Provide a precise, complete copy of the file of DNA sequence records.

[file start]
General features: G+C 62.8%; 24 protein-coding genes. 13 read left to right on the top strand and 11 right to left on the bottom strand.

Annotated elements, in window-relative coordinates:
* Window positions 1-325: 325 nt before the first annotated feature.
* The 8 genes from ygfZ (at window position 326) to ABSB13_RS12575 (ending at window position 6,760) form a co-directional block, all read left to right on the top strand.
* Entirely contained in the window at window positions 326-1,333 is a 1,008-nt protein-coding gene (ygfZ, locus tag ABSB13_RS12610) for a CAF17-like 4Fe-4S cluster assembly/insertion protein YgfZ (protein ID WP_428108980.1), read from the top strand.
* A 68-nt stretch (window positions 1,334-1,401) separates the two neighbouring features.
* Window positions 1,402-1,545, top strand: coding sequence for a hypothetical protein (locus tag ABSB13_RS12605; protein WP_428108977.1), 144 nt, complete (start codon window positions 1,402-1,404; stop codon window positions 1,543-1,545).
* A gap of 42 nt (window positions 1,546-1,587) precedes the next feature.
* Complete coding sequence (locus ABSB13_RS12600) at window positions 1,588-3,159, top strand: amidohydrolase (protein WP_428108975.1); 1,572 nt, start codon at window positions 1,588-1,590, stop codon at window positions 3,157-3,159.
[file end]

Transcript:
General features: G+C 62.8%; 24 protein-coding genes. 13 read left to right on the top strand and 11 right to left on the bottom strand.

Annotated elements, in window-relative coordinates:
* Window positions 1-325: 325 nt before the first annotated feature.
* The 8 genes from ygfZ (at window position 326) to ABSB13_RS12575 (ending at window position 6,760) form a co-directional block, all read left to right on the top strand.
* Entirely contained in the window at window positions 326-1,333 is a 1,008-nt protein-coding gene (ygfZ, locus tag ABSB13_RS12610) for a CAF17-like 4Fe-4S cluster assembly/insertion protein YgfZ (protein ID WP_428108980.1), read from the top strand.
* A 68-nt stretch (window positions 1,334-1,401) separates the two neighbouring features.
* Window positions 1,402-1,545, top strand: coding sequence for a hypothetical protein (locus tag ABSB13_RS12605; protein WP_428108977.1), 144 nt, complete (start codon window positions 1,402-1,404; stop codon window positions 1,543-1,545).
* A gap of 42 nt (window positions 1,546-1,587) precedes the next feature.
* Complete coding sequence (locus ABSB13_RS12600) at window positions 1,588-3,159, top strand: amidohydrolase (protein WP_428108975.1); 1,572 nt, start codon at window positions 1,588-1,590, stop codon at window positions 3,157-3,159.